Fitness seems to be among the handful of mass-market titles that has developed a consistent and compelling events strategy, whether four-mile runs/sampling smorgasbords in Central Park or demonstration-happy editor meet-and-greets at Nordstrom's. Forgive me, then, if I wonder aloud (er, in print) about who's minding the shop back home.

Fitness has never struck me as a title obsessed with looks, but the entire October issue sends out a single message -- "thin is good" -- decidedly at odds not only with its usual feel-better-all-over empowerment spiel, but also its "mind, body & spirit" tagline. Whereas the magazine used to give equal emphasis to its beauty, health and activity components, calorie-counting and flab-flattening now seem the twin orders of the day.

The October Fitness tells readers how to beat stress eating and offers up both a 2,500-calorie workout and the unfortunately titled "booty boot camp." It notes ten tips that "guarantee a better body" and details Charlize Theron's workout (note: it involves a trampoline, in case you need a pleasing mental image to sustain you through the afternoon). This isn't to besmirch the mag's health or beauty tips, all of which are presented with graphic aplomb and welcome brevity, but they get lost in the weight-loss shuffle.

My biggest problem with Fitness, however, involves its images, precisely one of which depicts anything other than a smiley, wafer-thin model. While I understand the reasoning here -- and no, I'm not especially keen on the prospect of gazing at a parade of Mama Cass Elliot look-alikes, either -- it's borderline irresponsible to present a single body type while at the same time ostensibly proffering advice for women of all shapes and sizes. You can't have it both ways.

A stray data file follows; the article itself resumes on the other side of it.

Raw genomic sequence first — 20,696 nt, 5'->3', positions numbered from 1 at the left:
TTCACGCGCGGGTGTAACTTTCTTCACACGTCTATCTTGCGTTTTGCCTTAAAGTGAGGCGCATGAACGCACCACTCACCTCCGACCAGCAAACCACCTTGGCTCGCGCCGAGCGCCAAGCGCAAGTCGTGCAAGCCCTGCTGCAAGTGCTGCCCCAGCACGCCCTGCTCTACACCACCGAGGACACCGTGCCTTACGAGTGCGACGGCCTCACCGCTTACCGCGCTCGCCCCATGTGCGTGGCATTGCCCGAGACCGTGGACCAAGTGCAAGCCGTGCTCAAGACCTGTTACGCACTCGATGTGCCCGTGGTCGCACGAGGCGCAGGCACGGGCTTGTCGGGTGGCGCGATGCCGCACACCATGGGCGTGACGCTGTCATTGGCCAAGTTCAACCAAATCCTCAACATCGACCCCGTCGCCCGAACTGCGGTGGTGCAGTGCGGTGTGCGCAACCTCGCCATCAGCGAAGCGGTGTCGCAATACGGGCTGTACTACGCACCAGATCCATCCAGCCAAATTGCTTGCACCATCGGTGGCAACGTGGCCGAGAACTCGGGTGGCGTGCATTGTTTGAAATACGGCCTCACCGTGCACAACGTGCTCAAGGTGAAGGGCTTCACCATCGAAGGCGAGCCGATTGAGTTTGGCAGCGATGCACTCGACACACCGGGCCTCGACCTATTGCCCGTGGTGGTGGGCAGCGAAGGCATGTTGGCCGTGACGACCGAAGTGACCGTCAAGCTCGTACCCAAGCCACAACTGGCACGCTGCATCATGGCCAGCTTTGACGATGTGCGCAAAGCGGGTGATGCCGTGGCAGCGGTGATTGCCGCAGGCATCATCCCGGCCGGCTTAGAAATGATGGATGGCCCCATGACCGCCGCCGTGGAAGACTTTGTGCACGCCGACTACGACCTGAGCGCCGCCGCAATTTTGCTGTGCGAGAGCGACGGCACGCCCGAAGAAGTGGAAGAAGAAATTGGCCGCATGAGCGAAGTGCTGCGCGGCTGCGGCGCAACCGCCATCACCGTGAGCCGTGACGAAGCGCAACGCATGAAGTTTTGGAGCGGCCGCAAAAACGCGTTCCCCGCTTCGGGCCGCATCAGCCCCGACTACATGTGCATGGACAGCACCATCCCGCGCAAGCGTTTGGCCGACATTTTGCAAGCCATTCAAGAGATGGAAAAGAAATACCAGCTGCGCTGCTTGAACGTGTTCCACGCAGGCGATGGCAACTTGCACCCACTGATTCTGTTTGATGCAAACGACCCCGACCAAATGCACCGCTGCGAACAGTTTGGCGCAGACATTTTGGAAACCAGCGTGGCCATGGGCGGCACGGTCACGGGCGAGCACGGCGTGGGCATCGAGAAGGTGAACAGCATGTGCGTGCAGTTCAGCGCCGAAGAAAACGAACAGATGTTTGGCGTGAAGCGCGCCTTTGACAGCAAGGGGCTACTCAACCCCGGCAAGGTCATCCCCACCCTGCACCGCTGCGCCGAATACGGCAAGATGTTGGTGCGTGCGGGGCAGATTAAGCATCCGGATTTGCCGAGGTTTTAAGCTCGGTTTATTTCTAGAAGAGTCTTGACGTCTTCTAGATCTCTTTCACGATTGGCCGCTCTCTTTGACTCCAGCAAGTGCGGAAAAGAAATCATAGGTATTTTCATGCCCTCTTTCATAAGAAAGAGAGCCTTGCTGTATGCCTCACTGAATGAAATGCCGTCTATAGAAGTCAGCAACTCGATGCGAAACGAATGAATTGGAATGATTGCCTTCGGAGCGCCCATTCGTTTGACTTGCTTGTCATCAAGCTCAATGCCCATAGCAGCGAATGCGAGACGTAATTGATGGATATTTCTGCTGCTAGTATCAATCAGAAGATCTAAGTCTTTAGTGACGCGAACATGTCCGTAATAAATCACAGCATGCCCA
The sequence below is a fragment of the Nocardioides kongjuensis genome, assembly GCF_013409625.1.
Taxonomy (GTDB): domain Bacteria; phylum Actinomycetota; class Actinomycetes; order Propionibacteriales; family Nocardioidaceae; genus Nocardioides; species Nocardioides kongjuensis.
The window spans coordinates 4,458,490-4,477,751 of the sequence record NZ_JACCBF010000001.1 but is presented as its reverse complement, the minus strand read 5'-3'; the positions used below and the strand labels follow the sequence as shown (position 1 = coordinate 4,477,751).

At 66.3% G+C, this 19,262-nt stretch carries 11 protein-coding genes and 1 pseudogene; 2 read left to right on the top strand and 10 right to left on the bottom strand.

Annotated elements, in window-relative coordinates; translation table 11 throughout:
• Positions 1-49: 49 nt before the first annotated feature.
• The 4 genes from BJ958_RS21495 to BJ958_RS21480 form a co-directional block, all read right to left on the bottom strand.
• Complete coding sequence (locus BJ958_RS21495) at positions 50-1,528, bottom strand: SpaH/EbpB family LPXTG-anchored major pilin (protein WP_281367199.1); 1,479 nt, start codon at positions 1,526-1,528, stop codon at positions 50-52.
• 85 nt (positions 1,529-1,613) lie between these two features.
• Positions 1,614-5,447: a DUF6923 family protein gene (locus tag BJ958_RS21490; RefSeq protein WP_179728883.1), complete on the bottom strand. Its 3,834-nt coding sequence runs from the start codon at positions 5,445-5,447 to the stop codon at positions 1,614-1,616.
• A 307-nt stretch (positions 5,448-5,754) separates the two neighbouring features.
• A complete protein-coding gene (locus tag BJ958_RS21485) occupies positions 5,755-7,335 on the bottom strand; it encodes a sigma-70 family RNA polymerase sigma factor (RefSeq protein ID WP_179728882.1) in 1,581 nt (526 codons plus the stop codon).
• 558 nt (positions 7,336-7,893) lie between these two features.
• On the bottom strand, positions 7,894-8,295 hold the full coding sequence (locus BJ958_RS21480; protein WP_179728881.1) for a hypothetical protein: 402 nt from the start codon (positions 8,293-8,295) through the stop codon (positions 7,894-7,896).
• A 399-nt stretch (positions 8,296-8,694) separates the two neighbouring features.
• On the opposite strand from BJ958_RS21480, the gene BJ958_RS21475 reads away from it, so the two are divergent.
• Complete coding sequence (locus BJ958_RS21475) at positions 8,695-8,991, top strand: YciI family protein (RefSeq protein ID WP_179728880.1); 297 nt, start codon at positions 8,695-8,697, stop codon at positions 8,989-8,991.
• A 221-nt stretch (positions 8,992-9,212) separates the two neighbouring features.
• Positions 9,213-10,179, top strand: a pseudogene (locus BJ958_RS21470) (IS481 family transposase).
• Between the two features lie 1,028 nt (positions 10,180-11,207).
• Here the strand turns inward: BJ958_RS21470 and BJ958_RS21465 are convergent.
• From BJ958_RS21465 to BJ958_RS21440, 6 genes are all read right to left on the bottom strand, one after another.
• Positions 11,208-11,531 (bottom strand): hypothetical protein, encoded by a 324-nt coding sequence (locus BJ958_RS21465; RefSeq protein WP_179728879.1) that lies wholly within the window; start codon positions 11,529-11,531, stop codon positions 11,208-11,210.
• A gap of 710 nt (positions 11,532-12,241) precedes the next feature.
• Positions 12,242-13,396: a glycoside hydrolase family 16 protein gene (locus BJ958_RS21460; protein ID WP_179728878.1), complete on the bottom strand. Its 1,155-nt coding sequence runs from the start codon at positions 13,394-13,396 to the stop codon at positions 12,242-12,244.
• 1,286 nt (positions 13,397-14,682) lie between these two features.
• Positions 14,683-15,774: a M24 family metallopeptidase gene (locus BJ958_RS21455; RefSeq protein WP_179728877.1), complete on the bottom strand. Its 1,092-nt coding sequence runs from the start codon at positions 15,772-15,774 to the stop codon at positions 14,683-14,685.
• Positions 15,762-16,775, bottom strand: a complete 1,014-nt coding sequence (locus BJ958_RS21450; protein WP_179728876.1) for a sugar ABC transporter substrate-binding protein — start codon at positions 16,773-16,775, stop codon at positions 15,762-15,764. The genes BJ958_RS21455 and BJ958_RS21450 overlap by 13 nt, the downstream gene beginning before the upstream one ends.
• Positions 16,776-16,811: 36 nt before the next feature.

The cover image features a gal whose tummy could double as an ironing board (as opposed to mine, which has been displayed as a hilly backdrop in Spaghetti Westerns). "How to: Be a Diet Success" depicts a well-coiffed model type who likely hasn't inhaled anything more caloric than dental floss since she was 12, while the aforementioned stress-eating exegesis is accompanied by a shot of a tight-tushed tart bending over to grab what appears to be a coconut-slathered cake. Some might call these images "aspirational"; I call them "false advertising."

Maybe I would have enjoyed the October issue more had I focused on the stories, which are uniformly succinct and smartly appended. The first-person account of cancer at a young age revisits an enormously wrenching episode without resorting to the usual women's-mag alarmism, and "Outsmart Your Disease Genes" offers a glut of actionable tips for women with family histories of type-2 diabetes, breast cancer and other ailments. Of course, Fitness chooses to illustrate the latter story with an image so inappropriate that it borders on the abstract: a blonde model, clad in lacy sweater and panties, sitting cross-legged on a blanket while holding binoculars. Huh?

I've probably wasted too much of this li'l column of mine carping about a single element of Fitness. Unfortunately, that one element overwhelms pretty much everything else in the publication, inadvertently relegating its strengths -- and there are more than a few -- to the back burner. It's a problem easily remedied, so here's hoping that the mag's Powers That Be take a look in the mirror and start depicting on its pages what they see.

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